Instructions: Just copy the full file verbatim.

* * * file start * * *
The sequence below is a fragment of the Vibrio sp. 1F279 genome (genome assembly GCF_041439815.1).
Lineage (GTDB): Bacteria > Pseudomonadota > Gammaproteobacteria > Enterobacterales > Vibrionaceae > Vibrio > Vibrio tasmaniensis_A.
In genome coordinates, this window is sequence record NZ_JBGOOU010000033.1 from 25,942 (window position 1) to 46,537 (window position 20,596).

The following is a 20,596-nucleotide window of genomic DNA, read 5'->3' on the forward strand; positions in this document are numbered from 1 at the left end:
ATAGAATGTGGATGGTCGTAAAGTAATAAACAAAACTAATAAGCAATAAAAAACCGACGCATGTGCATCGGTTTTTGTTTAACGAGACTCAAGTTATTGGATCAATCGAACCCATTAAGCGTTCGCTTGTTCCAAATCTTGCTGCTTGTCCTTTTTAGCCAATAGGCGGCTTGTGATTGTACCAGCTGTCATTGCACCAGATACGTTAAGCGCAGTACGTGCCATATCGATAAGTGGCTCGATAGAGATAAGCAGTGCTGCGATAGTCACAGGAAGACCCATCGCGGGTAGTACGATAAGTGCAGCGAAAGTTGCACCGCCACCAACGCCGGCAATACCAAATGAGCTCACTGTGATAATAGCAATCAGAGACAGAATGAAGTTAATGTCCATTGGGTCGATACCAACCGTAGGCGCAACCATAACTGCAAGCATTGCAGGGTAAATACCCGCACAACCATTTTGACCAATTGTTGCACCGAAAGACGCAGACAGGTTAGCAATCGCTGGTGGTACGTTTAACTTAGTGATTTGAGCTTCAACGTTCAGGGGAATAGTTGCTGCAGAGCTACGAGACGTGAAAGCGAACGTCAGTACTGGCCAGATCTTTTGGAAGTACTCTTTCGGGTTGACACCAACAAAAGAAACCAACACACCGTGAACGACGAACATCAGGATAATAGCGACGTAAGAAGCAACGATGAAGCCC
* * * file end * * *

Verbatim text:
The sequence below is a fragment of the Vibrio sp. 1F279 genome (genome assembly GCF_041439815.1).
Lineage (GTDB): Bacteria > Pseudomonadota > Gammaproteobacteria > Enterobacterales > Vibrionaceae > Vibrio > Vibrio tasmaniensis_A.
In genome coordinates, this window is sequence record NZ_JBGOOU010000033.1 from 25,942 (window position 1) to 46,537 (window position 20,596).

The following is a 20,596-nucleotide window of genomic DNA, read 5'->3' on the forward strand; positions in this document are numbered from 1 at the left end:
ATAGAATGTGGATGGTCGTAAAGTAATAAACAAAACTAATAAGCAATAAAAAACCGACGCATGTGCATCGGTTTTTGTTTAACGAGACTCAAGTTATTGGATCAATCGAACCCATTAAGCGTTCGCTTGTTCCAAATCTTGCTGCTTGTCCTTTTTAGCCAATAGGCGGCTTGTGATTGTACCAGCTGTCATTGCACCAGATACGTTAAGCGCAGTACGTGCCATATCGATAAGTGGCTCGATAGAGATAAGCAGTGCTGCGATAGTCACAGGAAGACCCATCGCGGGTAGTACGATAAGTGCAGCGAAAGTTGCACCGCCACCAACGCCGGCAATACCAAATGAGCTCACTGTGATAATAGCAATCAGAGACAGAATGAAGTTAATGTCCATTGGGTCGATACCAACCGTAGGCGCAACCATAACTGCAAGCATTGCAGGGTAAATACCCGCACAACCATTTTGACCAATTGTTGCACCGAAAGACGCAGACAGGTTAGCAATCGCTGGTGGTACGTTTAACTTAGTGATTTGAGCTTCAACGTTCAGGGGAATAGTTGCTGCAGAGCTACGAGACGTGAAAGCGAACGTCAGTACTGGCCAGATCTTTTGGAAGTACTCTTTCGGGTTGACACCAACAAAAGAAACCAACACACCGTGAACGACGAACATCAGGATAATAGCGACGTAAGAAGCAACGATGAAGCCC